You are doing it exactly the right way: investigating what it looks like financially, and as long as you keep the "pencil to the paper" so you don't get in over your head, from what you write, you will enjoy it immensely, and you will do fine.
Your statements that you think your job is flexible enough for you to do harvest is huge: as you must know, hiring someone else to harvest your crop when it is ready is usually pretty much impossible. Keep the pencil working, but my hunch is that for the amount of acres you will start with you may be better off hiring someone to seed and spray for awhile.
Keep the attitude you have now and it will all workout, and you will be thankful you "took the plunge."
 

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What would be your version of basic crop insurance, I’ve started to look into MASC, was planning on stopping in at the local office for further info
You said you were SE MB so Luc at the St Pierre office can be a good source of info. If I remember correct, if you talk dollars and cents, either the 50% coverage or the 80% historically are the best bang for the buck, with I think the 80% better than the 50% (As tho using crop insurance makes any dollars or cents;)) But Luc can help you.
 

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Discussion Starter #30
My initial thoughts are to buy a older combine and grain truck, custom seeding, spraying and tillage. I hope to find a decent tractor and implements but not sure if I want to dive in that deep in the first year. Grain would hopefully go straight to market. The input guys that I have been talking to have been pretty good, are they all pretty close in price or does it pay off to shop around ?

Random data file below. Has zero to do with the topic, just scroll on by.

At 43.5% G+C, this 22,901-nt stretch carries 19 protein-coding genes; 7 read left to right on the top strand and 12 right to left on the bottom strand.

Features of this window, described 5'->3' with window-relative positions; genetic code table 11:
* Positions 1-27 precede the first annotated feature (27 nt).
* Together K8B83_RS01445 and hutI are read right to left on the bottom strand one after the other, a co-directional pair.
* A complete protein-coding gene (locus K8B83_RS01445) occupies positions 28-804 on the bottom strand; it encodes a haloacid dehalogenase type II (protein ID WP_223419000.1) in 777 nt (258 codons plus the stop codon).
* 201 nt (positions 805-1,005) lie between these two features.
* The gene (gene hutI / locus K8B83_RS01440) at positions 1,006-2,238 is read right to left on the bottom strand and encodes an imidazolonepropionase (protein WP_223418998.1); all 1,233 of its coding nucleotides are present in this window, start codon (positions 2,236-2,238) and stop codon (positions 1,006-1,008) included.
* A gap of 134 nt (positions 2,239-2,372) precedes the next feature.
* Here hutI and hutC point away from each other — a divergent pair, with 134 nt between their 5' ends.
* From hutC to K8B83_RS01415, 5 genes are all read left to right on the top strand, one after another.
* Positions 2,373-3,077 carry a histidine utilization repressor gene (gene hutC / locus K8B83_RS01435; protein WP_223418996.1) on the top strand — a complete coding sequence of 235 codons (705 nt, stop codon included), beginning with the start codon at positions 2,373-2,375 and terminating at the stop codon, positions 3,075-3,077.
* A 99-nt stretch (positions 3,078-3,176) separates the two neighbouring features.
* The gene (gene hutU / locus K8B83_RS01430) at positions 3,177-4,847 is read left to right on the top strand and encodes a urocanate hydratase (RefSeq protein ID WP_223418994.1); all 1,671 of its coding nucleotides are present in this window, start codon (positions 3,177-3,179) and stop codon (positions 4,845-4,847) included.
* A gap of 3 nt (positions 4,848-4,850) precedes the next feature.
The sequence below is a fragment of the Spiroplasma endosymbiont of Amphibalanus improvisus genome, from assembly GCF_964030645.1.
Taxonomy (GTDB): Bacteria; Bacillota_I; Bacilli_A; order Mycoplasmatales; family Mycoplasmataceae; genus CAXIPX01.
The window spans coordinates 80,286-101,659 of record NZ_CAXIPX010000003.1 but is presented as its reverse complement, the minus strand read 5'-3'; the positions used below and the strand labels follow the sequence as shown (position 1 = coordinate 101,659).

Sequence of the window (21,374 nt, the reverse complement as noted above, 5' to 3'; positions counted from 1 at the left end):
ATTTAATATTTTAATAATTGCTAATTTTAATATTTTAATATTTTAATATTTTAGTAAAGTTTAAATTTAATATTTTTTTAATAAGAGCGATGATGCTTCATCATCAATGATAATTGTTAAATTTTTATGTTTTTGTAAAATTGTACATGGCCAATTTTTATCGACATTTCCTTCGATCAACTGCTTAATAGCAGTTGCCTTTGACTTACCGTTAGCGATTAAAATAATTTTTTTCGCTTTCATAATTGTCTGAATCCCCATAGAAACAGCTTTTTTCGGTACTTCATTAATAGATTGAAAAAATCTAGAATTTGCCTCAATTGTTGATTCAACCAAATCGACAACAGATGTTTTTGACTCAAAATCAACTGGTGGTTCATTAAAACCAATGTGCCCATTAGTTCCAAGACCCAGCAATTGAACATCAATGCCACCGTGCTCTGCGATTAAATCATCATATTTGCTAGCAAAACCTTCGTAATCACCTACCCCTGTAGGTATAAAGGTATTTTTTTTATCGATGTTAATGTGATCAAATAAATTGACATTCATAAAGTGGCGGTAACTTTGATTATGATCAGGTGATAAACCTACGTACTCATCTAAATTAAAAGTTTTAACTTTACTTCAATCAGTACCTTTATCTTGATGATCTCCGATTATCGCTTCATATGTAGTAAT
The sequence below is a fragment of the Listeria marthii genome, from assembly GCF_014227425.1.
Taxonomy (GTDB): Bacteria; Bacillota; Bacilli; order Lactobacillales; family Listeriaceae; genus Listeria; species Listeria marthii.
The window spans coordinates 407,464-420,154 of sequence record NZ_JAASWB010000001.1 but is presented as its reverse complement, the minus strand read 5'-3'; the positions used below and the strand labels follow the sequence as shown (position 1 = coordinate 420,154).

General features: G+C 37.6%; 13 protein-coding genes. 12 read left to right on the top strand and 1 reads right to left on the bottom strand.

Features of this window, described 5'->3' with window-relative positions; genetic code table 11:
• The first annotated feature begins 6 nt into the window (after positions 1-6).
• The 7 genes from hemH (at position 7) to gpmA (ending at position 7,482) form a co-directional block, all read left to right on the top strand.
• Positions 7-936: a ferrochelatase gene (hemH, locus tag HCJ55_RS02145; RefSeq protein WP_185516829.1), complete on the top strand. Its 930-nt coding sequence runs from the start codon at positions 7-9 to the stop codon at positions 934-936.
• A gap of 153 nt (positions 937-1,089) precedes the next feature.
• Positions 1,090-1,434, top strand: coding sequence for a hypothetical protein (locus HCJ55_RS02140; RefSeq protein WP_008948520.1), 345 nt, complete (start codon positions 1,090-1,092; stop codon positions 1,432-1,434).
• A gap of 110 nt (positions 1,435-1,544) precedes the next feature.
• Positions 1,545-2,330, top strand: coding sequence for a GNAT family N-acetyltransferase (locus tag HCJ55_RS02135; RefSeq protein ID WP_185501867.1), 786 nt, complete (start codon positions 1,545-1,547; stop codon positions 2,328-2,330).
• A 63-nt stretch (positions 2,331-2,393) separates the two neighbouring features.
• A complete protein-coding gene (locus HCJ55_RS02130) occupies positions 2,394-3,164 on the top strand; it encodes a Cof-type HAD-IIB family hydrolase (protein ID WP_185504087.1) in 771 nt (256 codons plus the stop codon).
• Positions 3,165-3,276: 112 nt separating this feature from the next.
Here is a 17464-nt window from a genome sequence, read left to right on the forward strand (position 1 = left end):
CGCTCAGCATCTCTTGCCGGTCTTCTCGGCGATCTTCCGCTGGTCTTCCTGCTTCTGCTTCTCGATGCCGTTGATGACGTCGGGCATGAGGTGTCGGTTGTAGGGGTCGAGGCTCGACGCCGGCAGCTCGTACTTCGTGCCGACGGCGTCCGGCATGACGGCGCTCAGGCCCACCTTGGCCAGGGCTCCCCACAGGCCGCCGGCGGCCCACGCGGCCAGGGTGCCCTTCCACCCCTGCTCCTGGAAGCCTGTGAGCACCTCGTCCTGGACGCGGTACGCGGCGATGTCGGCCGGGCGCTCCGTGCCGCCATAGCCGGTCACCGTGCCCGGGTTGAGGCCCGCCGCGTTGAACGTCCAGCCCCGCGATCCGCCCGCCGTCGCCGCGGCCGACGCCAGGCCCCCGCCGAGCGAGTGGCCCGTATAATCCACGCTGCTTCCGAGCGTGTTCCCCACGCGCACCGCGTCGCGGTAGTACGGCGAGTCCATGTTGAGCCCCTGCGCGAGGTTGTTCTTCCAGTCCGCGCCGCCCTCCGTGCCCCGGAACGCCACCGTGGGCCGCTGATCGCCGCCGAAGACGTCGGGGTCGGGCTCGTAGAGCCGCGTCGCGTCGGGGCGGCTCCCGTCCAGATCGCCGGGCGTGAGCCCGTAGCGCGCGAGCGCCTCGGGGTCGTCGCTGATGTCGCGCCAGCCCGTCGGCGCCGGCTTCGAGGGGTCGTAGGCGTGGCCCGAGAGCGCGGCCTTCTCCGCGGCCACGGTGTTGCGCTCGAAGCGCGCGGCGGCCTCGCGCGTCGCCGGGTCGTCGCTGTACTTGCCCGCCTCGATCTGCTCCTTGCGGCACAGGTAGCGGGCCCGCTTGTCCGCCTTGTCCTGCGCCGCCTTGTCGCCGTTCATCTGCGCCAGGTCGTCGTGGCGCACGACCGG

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I am a small farmer, i don't use FCC or crop insurance at all. i put in fertilizer with a small 9350 john deere hoe drill (20', 7 inch spacing), spray with a versatile 580 sprayer, knock it down with a case 4000 swather, harvest with a 550 massey. I haul it all with an old 1971 COE ford 3 ton. Made $40,000 on wheat and oats. keep it super simple, farm, with cash, treat it like a hobby, don't borrow to farm, use cash, if you have a bad year, rent it or chemo follow until you save up enough to put in a crop.
You should average about $20,000 to $60,000 a year if your good with your hands. You don't have to go big to make money, just be smart. put in canola and then get some bee hives, you could make close to $100,000 with the honey.
My neighbor has one quarter, rents it out on hay and went crazy with bees, made $60,000 and was bitching about not making enough.